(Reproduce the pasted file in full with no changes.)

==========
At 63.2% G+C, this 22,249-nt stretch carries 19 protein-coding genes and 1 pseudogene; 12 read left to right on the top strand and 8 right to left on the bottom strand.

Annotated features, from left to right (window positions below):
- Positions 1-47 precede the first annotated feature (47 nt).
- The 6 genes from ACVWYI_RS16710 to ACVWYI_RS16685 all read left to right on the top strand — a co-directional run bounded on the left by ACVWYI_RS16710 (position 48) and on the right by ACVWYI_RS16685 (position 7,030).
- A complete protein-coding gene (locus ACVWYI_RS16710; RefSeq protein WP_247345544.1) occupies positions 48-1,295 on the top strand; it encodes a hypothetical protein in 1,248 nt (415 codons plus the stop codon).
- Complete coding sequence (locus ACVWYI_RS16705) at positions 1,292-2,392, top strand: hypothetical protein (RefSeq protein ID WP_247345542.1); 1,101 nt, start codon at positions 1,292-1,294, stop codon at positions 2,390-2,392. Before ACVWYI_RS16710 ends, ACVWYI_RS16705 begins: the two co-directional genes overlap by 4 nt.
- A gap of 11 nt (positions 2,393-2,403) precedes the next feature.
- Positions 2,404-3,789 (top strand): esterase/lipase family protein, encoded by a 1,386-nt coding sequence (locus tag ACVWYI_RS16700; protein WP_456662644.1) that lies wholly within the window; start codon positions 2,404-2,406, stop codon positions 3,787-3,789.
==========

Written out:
At 63.2% G+C, this 22,249-nt stretch carries 19 protein-coding genes and 1 pseudogene; 12 read left to right on the top strand and 8 right to left on the bottom strand.

Annotated features, from left to right (window positions below):
- Positions 1-47 precede the first annotated feature (47 nt).
- The 6 genes from ACVWYI_RS16710 to ACVWYI_RS16685 all read left to right on the top strand — a co-directional run bounded on the left by ACVWYI_RS16710 (position 48) and on the right by ACVWYI_RS16685 (position 7,030).
- A complete protein-coding gene (locus ACVWYI_RS16710; RefSeq protein WP_247345544.1) occupies positions 48-1,295 on the top strand; it encodes a hypothetical protein in 1,248 nt (415 codons plus the stop codon).
- Complete coding sequence (locus ACVWYI_RS16705) at positions 1,292-2,392, top strand: hypothetical protein (RefSeq protein ID WP_247345542.1); 1,101 nt, start codon at positions 1,292-1,294, stop codon at positions 2,390-2,392. Before ACVWYI_RS16710 ends, ACVWYI_RS16705 begins: the two co-directional genes overlap by 4 nt.
- A gap of 11 nt (positions 2,393-2,403) precedes the next feature.
- Positions 2,404-3,789 (top strand): esterase/lipase family protein, encoded by a 1,386-nt coding sequence (locus tag ACVWYI_RS16700; protein WP_456662644.1) that lies wholly within the window; start codon positions 2,404-2,406, stop codon positions 3,787-3,789.